Later Az heard the story: Abdul had traveled to Atlanta, where Abdul Jr. was close to finishing his studies at Morehouse. On Nov. 24, 1997—10 years and one day after he had been sentenced—he left some spaghetti sauce simmering, Goodfellas style, to pick up Sakeenah and Saleem at school. A pair of U.S. marshals in an unmarked car pulled him over. He showed them a passport from Ghana and feigned an African accent, but they had him cold.
"I see your son's a heck of a football player at San Diego State," one of the marshals said. Abdul didn't respond, and they handcuffed him and took him away.
A few minutes later, as he was being booked, Abdul suddenly felt liberated in a way he had never imagined was possible. Finally he could openly exult in the success of his kids. The booking officer asked for his full name. "Abdul Muntaqin Hakim," he said proudly, enunciating each syllable.
Loosely translated, Az-Zahir Ali Hakim means "radiant" and "high, wise counselor." It's a heavy designation, yet Hakim radiates a youthful buoyancy his teammates regard as infectious. As he darts across the middle or squirts free on a punt return, Hakim still seems like the kid on the junior league field who no one could catch. "He has a unique ability to run with the football after the catch," says Rams receivers coach Al Saunders "He's effervescent and upbeat, and he always lights up a room. His play is an extension of his personality."
Hakim's NFL career got off to a rocky start. After St. Louis picked him in the fourth round of the '98 draft, he broke his left hand during the preseason, then couldn't crack the lineup. The Rams would finish that season 4-12, but they had a heck of a scout team: In practice Hakim bonded with a third-string quarterback named Kurt Warner. While Warner's only action was a token appearance in the season finale, Hakim showcased his skills in a Dec. 13 upset of the New England Patriots, scoring touchdowns on a nine-yard reception and a 34-yard reverse.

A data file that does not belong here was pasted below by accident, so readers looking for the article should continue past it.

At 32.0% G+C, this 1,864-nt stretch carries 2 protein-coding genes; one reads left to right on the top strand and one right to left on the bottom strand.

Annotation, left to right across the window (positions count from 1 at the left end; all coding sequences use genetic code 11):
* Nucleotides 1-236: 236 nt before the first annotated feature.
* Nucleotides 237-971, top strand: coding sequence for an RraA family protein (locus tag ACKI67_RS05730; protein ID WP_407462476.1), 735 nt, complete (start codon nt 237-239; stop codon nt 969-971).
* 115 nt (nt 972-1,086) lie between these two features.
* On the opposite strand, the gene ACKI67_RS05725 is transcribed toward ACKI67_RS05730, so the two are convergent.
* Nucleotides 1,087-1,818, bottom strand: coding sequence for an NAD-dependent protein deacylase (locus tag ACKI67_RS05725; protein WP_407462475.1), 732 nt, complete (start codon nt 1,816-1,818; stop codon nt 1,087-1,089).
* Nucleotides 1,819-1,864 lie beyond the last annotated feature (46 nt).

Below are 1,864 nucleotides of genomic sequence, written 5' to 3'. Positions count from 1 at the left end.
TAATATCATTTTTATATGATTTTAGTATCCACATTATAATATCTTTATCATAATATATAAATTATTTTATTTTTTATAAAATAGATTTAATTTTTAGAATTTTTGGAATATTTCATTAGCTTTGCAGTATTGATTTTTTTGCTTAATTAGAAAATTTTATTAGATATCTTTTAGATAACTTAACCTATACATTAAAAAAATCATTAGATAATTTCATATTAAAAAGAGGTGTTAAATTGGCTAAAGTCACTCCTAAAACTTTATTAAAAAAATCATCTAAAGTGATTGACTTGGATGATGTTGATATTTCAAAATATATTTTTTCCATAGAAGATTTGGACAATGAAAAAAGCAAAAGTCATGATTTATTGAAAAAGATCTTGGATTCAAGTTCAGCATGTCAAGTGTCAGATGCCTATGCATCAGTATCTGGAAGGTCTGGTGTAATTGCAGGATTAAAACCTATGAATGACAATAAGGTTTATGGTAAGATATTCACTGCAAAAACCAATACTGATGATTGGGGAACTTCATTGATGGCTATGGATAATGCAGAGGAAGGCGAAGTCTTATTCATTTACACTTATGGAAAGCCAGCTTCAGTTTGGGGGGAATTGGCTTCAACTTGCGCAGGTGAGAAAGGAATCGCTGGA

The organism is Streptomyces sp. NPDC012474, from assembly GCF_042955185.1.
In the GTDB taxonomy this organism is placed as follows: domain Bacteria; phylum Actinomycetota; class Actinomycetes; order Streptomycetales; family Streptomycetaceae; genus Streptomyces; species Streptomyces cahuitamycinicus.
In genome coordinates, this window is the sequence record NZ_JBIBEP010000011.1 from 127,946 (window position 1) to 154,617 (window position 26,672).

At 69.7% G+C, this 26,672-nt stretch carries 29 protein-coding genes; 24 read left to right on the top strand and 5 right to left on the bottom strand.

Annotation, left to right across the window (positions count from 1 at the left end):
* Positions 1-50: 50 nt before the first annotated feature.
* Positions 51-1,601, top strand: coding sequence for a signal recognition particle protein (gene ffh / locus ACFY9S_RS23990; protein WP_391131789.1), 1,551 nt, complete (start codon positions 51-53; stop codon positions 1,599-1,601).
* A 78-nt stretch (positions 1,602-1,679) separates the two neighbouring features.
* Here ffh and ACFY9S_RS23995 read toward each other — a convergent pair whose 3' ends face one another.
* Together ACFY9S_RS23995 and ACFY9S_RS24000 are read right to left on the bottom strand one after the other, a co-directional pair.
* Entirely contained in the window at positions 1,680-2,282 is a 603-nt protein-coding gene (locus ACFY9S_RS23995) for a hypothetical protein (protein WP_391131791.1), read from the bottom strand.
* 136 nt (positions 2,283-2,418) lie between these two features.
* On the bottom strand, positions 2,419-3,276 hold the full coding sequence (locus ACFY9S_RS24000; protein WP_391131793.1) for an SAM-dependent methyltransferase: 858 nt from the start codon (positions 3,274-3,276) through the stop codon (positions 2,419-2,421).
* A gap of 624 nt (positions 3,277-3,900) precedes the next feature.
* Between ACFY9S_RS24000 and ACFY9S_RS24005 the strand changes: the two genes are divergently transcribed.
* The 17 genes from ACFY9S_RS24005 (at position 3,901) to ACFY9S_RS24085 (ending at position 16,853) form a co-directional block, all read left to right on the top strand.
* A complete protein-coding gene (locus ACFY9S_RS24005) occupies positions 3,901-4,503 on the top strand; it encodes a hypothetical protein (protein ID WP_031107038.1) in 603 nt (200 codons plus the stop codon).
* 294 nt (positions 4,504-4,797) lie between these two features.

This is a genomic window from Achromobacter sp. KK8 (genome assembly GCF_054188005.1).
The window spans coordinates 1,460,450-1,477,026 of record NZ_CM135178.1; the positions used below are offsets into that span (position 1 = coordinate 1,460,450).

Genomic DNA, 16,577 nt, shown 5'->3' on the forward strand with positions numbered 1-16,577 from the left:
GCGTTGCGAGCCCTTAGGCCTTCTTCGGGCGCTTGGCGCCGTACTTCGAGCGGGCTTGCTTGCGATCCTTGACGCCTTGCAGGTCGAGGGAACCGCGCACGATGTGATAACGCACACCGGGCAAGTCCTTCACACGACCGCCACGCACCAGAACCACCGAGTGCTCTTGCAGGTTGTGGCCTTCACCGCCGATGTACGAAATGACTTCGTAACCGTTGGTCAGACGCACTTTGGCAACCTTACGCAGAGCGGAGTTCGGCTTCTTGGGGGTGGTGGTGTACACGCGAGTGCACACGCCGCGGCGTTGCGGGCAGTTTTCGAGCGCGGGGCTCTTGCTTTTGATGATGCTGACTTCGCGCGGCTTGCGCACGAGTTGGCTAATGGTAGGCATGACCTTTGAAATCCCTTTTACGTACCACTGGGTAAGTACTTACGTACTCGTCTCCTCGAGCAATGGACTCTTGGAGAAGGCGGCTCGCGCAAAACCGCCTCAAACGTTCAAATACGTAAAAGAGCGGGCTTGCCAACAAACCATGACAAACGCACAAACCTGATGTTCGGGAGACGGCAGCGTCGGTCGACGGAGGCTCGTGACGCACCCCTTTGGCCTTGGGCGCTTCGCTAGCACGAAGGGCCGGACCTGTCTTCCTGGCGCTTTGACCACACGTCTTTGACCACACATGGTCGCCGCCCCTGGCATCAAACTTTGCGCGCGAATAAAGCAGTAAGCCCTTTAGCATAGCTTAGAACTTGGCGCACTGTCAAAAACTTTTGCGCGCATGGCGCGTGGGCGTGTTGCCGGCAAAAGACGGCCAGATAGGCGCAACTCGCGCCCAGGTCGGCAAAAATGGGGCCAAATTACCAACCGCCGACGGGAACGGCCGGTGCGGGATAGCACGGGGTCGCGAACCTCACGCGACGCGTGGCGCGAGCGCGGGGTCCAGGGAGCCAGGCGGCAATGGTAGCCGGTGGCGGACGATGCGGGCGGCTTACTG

In '99 the return to health of All-Pro Bruce and the first-round selection of Holt kept Hakim out of the starting lineup but not off the field. With offensive coordinator (and now head coach) Mike Martz making aggressive use of multiple formations and Warner emerging as a star, Hakim became a "12th man" who could score in bunches. In St. Louis's third game, a 33-10 victory over the Bengals in Cincinnati, Hakim caught touchdown passes of nine, 51 and 18 yards from Warner and returned a punt 84 yards for another score. Last year eight of his 36 receptions went for touchdowns, and five of those scores came on third down, tying him for the NFC lead in that category. He averaged 18.8 yards per catch and had five touchdowns of 48 yards or more. This season Hakim has 52 receptions for 730 yards and four touchdowns.
Clad in a beige canvas coat and sitting in the prison's chapel, Abdul Hakim Sr. tells his story in a far more relaxed manner than one would expect of a man who recently celebrated his 56th birthday in a federal penitentiary. Abdul, who did not receive additional time for his 10-year flight from justice, has served three years of the sentence he went to such lengths to avoid. He will plead his case to a parole board in July 2001.
In the meantime he sees all of Az's games at Lompoc, viewing the ones that aren't televised in Southern California several days later on videotapes sent by Saunders. Abdul, who normally speaks to Az the day after games, reached him on the team bus after the Rams' Super Bowl win. "I was choked up," Abdul says. "I'd have given both my arms to be at that game."
Abdul leans forward on a chapel bench and bows his head. "I hate that I lied so much for so long," he says softly. "As Muslims we are taught to be truthful because there's a life after this, and God has a punishment for everything you do in this life."
Abdul has something to say about Az: "I feel him at all times...," but he is cut off. An emergency situation is at hand, and the warden has ordered an immediate prisoner count and lockdown. Another guard appears, telling the reporter and photographer he'll escort them from the premises. Hakim extends his hand, but it's just out of reach. "Goodbye," he says, and like that, he is gone.